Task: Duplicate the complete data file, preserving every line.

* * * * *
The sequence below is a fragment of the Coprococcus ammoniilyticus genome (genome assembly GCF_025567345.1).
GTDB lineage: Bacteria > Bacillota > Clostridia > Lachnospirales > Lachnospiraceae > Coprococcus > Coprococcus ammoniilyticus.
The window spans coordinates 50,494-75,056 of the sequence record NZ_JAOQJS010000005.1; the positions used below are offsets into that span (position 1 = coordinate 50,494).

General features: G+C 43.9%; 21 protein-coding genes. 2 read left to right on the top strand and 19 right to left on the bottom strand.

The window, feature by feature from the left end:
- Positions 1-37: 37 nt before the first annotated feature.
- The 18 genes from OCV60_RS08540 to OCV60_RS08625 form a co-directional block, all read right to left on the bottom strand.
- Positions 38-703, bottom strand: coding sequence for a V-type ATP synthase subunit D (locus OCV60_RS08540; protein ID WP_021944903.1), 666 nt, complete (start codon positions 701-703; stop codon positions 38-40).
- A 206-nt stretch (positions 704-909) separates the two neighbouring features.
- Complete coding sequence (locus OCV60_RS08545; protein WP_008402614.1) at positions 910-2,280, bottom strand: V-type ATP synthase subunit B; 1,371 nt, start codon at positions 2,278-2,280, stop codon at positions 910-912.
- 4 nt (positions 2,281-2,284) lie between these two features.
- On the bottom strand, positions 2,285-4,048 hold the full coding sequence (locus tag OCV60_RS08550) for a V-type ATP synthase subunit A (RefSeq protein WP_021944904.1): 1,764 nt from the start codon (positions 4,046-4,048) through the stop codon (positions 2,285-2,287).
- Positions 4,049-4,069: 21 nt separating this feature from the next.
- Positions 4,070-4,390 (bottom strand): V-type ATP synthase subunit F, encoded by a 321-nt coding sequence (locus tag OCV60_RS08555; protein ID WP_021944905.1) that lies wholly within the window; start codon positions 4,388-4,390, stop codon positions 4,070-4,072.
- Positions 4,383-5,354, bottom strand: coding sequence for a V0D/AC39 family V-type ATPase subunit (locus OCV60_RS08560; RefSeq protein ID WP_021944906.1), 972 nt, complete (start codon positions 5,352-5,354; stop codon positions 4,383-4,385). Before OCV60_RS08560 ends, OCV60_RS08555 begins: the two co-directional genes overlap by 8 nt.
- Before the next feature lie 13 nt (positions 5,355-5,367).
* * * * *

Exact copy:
The sequence below is a fragment of the Coprococcus ammoniilyticus genome (genome assembly GCF_025567345.1).
GTDB lineage: Bacteria > Bacillota > Clostridia > Lachnospirales > Lachnospiraceae > Coprococcus > Coprococcus ammoniilyticus.
The window spans coordinates 50,494-75,056 of the sequence record NZ_JAOQJS010000005.1; the positions used below are offsets into that span (position 1 = coordinate 50,494).

General features: G+C 43.9%; 21 protein-coding genes. 2 read left to right on the top strand and 19 right to left on the bottom strand.

The window, feature by feature from the left end:
- Positions 1-37: 37 nt before the first annotated feature.
- The 18 genes from OCV60_RS08540 to OCV60_RS08625 form a co-directional block, all read right to left on the bottom strand.
- Positions 38-703, bottom strand: coding sequence for a V-type ATP synthase subunit D (locus OCV60_RS08540; protein ID WP_021944903.1), 666 nt, complete (start codon positions 701-703; stop codon positions 38-40).
- A 206-nt stretch (positions 704-909) separates the two neighbouring features.
- Complete coding sequence (locus OCV60_RS08545; protein WP_008402614.1) at positions 910-2,280, bottom strand: V-type ATP synthase subunit B; 1,371 nt, start codon at positions 2,278-2,280, stop codon at positions 910-912.
- 4 nt (positions 2,281-2,284) lie between these two features.
- On the bottom strand, positions 2,285-4,048 hold the full coding sequence (locus tag OCV60_RS08550) for a V-type ATP synthase subunit A (RefSeq protein WP_021944904.1): 1,764 nt from the start codon (positions 4,046-4,048) through the stop codon (positions 2,285-2,287).
- Positions 4,049-4,069: 21 nt separating this feature from the next.
- Positions 4,070-4,390 (bottom strand): V-type ATP synthase subunit F, encoded by a 321-nt coding sequence (locus tag OCV60_RS08555; protein ID WP_021944905.1) that lies wholly within the window; start codon positions 4,388-4,390, stop codon positions 4,070-4,072.
- Positions 4,383-5,354, bottom strand: coding sequence for a V0D/AC39 family V-type ATPase subunit (locus OCV60_RS08560; RefSeq protein ID WP_021944906.1), 972 nt, complete (start codon positions 5,352-5,354; stop codon positions 4,383-4,385). Before OCV60_RS08560 ends, OCV60_RS08555 begins: the two co-directional genes overlap by 8 nt.
- Before the next feature lie 13 nt (positions 5,355-5,367).